And perhaps there was a bit too much of that, too, out of proportion to its place in the game. Yes, the threat of blood and violence is always with the players and inherent in the game -- especially between teams that don't care for each other (my brother loved the scenes of players getting stitched up, by the way). But the game is much more than that, and at times, it seemed that's what HBO reduced it to.
Did the Penguins adhere to Bylsma's pleas for F3 (the third forward in on the forecheck) to stay high in the zone? Were Boudreau's adjustments to the power play carried out? Where were the breakdowns that led to goals? How did the drills in practice help the team in the game? Did the amazing skills of these players show through? Did they break though the physical impediments in their paths? Here, the narrative thread established by the coaches was left dangling in the depiction of the game, especially the December contest between the teams in Episode 3. Instead, we got a slugfest or a mere compilation of disparate highlights.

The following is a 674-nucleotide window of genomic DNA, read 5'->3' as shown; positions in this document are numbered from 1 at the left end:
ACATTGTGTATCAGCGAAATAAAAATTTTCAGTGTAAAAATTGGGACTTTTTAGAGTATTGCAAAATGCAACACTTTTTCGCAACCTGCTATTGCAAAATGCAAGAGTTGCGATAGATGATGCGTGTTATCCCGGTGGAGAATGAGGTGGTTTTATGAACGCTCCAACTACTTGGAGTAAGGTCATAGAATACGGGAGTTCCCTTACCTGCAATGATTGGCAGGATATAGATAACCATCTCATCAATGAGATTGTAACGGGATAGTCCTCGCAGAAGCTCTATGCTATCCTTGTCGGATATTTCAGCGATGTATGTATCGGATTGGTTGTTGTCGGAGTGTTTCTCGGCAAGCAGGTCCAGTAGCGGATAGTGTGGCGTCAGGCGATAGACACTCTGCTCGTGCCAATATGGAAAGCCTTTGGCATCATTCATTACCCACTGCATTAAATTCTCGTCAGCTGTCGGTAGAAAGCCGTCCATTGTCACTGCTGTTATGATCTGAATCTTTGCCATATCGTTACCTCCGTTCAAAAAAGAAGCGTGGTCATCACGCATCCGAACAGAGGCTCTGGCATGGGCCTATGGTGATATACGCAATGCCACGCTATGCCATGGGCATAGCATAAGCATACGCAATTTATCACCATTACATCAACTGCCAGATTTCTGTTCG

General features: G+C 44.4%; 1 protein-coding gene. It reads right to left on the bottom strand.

When you watch or play this sport, it's the skill in the face of resistance that is most compelling. Or as Faulkner wrote, "It was the excitement of speed and grace, with the puck for catalyst, to give it reason, meaning."
But that meaning was too often overlooked at critical times. With all their cameras, access and resources, a chance for HBO to fully illuminate the game as never before was lost. In that sense, HBO remained an innocent at rink side.
It doesn't negate what HBO did right, however. And they did more right than wrong.